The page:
The highy anticipated Giiyong festival was a "massive success" organisers say, with thousands flocking to Jigamy Farm near Eden to celebrate the cultural event.
Giiyong meaning 'come to welcome' was true to its name with people from all walks of life coming together for a day filled with stall holders, presentations, performances and workshops that taught and celebrated Aboriginal arts, culture and resilience.
From ochre painted dancers, to didgeridoo jamming sessions, showstopping performances and friendly faces - the festival grounds were abuzz with activity, laughter, yarns and music on Saturday, November 18.
The festival's action packed day began at the main stage down on the shores of Pambula Lake at 10.30am. In the minutes leading up to the Welcome to Country, hundreds of people flocked from the car park, down past the Bunaan Ring, Twofold Aboriginal Corporation and settled in on the lawn adjacent to the Aunty Rose Mumbulla-Stewart Stage.
Walking out in a fur coat Uncle BJ Cruse addressed the crowd, giving a warm welcome to all, before promptly introducing the Duurunu Miru dancers.
One by one the dancers emerged in their ochre painted outfits, lining up behind the founder of the group Shaquille Aldridge, meanwhile Nathan Lygon began to prepare the smoking ceremony.
With a powerful call Shaquille led the dancers forward, as they slowly began to circle the front of the stage, in an impressive welcome dance.
The program for the rest of the day was spread out around the grounds of Jigamy with all the musical performances hosted at the Aunty Rose Mumbulla-Stewart Stage (main stage), dances and workshops at the Aunty Tina Bobbins Ganya stage in the Bunaan Ring and powerful talks and presentations hosted at the Aunty Beryl Cruse Stage, within the Monaroo Bobberrer Gudu Keeping Place.
The main stage featured a series of powerful performances by local musicians beginning with Dust n Echoes, leading onto the Djinama Yilaga and Mudjingaal Yangamba Choirs, Ross Knight and Nikea and Dre - all of which helped set the pace for big acts Eric Avery and J-MILLA that brought in enthusiastic crowds.
Meanwhile the Aunty Tina Bobbins Ganya stage remained filled throughout the day with a steady in-pour of people that gathered round the Bunaan Ring to observe cultural presentations from traditional dances led by various Yuin dance groups.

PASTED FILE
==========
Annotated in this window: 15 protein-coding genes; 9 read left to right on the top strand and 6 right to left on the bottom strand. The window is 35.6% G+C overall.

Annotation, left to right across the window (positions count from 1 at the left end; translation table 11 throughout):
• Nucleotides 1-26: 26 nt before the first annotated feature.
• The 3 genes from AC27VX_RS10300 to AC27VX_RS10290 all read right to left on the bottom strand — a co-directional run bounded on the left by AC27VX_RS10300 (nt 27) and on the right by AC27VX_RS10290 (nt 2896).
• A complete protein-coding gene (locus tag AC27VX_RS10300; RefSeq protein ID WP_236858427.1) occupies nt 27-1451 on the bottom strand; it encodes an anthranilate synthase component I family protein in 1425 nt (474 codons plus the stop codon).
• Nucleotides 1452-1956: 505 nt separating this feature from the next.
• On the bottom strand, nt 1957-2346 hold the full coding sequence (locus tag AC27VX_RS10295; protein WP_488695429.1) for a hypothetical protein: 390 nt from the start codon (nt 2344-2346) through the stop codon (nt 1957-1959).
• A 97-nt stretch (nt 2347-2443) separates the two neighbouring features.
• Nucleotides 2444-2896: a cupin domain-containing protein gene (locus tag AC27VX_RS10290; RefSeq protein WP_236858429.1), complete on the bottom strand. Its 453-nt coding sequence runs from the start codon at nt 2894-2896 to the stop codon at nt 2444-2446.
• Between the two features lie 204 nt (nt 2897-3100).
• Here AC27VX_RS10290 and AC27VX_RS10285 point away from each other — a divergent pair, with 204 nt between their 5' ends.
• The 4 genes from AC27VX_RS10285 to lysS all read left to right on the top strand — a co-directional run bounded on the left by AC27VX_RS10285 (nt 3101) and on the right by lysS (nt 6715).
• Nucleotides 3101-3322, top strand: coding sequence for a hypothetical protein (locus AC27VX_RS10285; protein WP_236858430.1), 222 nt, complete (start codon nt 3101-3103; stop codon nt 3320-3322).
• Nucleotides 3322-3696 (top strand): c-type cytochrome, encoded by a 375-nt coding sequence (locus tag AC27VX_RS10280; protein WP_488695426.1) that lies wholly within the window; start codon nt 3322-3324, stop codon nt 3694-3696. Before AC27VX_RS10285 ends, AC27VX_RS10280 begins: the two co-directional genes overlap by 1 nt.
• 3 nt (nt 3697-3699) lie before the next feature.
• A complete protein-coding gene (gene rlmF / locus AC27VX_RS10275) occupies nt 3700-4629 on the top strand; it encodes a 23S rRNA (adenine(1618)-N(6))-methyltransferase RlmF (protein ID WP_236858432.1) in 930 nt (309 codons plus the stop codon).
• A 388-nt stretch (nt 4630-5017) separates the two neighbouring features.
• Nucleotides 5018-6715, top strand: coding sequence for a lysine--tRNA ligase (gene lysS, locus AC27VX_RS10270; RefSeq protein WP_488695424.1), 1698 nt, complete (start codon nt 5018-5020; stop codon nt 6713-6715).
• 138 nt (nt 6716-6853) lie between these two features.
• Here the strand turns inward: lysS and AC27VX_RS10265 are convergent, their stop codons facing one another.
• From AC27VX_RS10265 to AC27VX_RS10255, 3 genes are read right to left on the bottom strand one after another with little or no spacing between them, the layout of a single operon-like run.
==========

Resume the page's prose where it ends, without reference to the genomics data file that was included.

When there weren't dances, there was Didgeridoo jamming sessions and demonstrations of cultural practices that taught audiences about native foods and the use of traditional tools.
Spread among the festival grounds were other cultural experiences that people could get involved with including a Whale Tail Weaving Circle, a cultural display by the Bambarang Mens Group, a chill out and paint space. For those who stumbled across it - there was also the chance to tour Aunty Aileen's Yam Nursery wherein she taught the importance of yams in Yuin country.
Workshops for native plants and tool making were also hosted around the grounds, encouraging people to immerse themselves in an experience that deepened people's understanding and appreciation of the rich Aboriginal cultural heritage of the southeast region.
Spread amongst all of these activities was an array of art and cultural markets, along with food trucks that kept people replenished throughout the day.
In the later half of the day the Bunaan Ring played host to the most anticipated event of the festival, the Dhilwaan Yarrkural - the nightfall dance.
Here dancers from the Gumaraa, Djaadjawan, Gadhu, Duurunu Miru and Eden Students dance groups gathered, kicking up the deadliest performance of the day.
As the sun glistened through the gum trees, spears, tools and native branches were raised, as numerous feet began stomping the ground in ceremonial dance.
Onlookers seated around the Bunaan Ring, watched together in silent awe as they listened to the resounding sound of the didgeridoo and clapping sticks being played. Each dance was met with furious applause and dust clouds that blew across the crowd, which smiled broadly unbothered.
By nightfall the soulful music began to draw audiences back to the main stage where powerhouses Radical Son and Emma Donovan entranced their audiences and brought the festival to a close with their dynamic performances.
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